LIFE WITHOUT A THYROID - Male diagnosed in his late 40's. As I was shown into the doctor’s office to obtain my test results I felt relatively confident that this would be a brief appointment, a mere formality like each previous step along the way.
The first consultation with the G.P., was when I discovered a lump on the right side of my neck, then the blood collection service for blood testing, the referral to the specialist, the ultrasound, and finally the fine needle biopsy. I had constantly been re-assured that 95% of these lumps turn out to be benign; boy was I in for a shock!
Even before I had taken my seat, the specialist, peering over the top of his reading glasses spoke “I’m sorry to inform you but that test has come back positive, you have papillary carcinoma of the Thyroid” It was as if time had stood still and someone had poured ice water down my spine. I sat down with a thud.
The specialist continued, “As this type of cancer is quite aggressive and we really need to get you into theatre A.S.A.P.” he then went on to outline the operation, risks, and time out of action.
I drove home in a daze, shocked beyond belief, ‘How could this happen to me?” I had barely been sick a day in my life, watched my diet, exercised, worked hard, a hundred unanswered questions flooded my mind.
In August of 2001, after making hurried arrangements, as I was self-employed and a sole parent, I found myself in hospital where I remained for 5 days after the surgery to remove my Thyroid gland. The thyroidectomy operation was really only the beginning.
Back then I was quite naïve as to how something like this could affect every area of my life!
I was totally unprepared for the complete lack of energy I began to experience shortly after the operation to the point of struggling to do the most basic of household chores. I spent the next 12 months backwards and forwards to the G.P. who, apart from altering my medication dosage, seemed at a loss as to how to treat my ever growing list of symptoms; weight gain, depression, fatigue, mood swings. He finally referred me to an endocrinologist who placed me on an additional medication (T3). I noticed an improvement quite quickly. Sure I was still experiencing side effects, but I resigned myself to accepting my situation and to get on with life in the best way that I could.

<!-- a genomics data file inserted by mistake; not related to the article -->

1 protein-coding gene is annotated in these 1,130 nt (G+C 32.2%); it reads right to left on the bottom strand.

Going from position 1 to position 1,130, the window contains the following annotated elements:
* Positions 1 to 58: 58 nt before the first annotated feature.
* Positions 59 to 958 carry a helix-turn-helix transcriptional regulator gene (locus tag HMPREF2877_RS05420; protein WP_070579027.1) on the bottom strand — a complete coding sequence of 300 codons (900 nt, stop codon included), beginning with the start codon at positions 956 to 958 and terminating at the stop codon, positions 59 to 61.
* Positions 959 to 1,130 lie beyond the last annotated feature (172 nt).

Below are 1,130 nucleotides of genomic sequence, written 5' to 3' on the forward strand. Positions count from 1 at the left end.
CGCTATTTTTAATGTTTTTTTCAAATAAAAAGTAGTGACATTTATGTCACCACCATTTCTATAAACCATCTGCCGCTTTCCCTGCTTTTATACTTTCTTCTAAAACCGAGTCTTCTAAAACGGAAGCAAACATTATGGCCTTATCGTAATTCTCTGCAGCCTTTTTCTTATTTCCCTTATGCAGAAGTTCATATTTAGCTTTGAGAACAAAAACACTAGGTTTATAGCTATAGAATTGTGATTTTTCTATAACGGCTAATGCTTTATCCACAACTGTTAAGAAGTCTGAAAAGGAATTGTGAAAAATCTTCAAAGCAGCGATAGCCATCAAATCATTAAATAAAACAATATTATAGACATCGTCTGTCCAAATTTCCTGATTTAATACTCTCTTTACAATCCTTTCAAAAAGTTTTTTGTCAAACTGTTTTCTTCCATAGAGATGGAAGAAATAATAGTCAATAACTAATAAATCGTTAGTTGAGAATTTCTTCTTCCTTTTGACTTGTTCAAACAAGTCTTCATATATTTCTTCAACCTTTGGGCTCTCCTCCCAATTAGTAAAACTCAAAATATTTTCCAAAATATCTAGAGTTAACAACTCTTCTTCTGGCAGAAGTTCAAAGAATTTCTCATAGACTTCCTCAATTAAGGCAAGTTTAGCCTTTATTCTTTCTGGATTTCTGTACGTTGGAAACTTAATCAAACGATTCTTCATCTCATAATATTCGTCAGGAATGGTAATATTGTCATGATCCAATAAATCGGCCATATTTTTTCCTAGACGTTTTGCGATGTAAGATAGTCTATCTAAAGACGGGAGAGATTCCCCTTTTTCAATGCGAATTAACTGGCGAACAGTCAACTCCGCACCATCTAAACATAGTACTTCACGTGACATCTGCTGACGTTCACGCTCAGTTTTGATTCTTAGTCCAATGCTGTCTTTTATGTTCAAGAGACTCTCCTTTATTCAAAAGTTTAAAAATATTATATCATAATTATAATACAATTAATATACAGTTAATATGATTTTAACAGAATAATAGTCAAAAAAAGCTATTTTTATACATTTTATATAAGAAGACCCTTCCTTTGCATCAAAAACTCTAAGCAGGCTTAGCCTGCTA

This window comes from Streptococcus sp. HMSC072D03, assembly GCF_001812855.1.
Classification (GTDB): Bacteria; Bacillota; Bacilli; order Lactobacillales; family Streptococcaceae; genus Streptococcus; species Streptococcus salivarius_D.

Eventually like everyone else I connected to the internet, which of course opened up a whole new world of information. I learnt about the role of the Thyroid and how it is part of a whole system called the Endocrine system, the side effects of certain medications, and that there was a natural alternative medication called Armour which gives you a full complement of Thyroid hormones- T0, T1, T2, T3, T4 instead of just the T4 i.e. Thyroxine.
I finally found an integrative practitioner who was willing to look at the big picture by doing Adrenal and hormone testing. He prescribed the alternative medication Armour for me, plus giving me some sound advice on the dietary requirements for Thyroid patients, ie: cutting out complex carbs , breads, grains, dairy. I slowly began to improve and felt almost normal for the first time since losing my Thyroid.
I suppose the one thing I have learnt and that I would like to impart to other sufferers is that these days it seems the onus is fairly and squarely with the individual to source information and to remain open minded enough to give different treatments a try and also to not be afraid to ask the right questions.
In my experience I have found that medicine is definitely is not an exact science, particularly when it comes to the complexity of Thyroid issues. We are all individuals and what works for one may not necessarily work for another, however I do believe there is hope and that with patience and commitment a normal life is a real possibility.
Increasing knowledge of your condition can be the first step towards being able to make more informed choices and decisions with regard to the management of your health.
Any opinion expressed in the members' stories may not necessarily reflect the views of THYROID WA SUPPORT GROUP INC. THYROID WA SUPPORT GROUP INC. disclaims any liability whatsoever.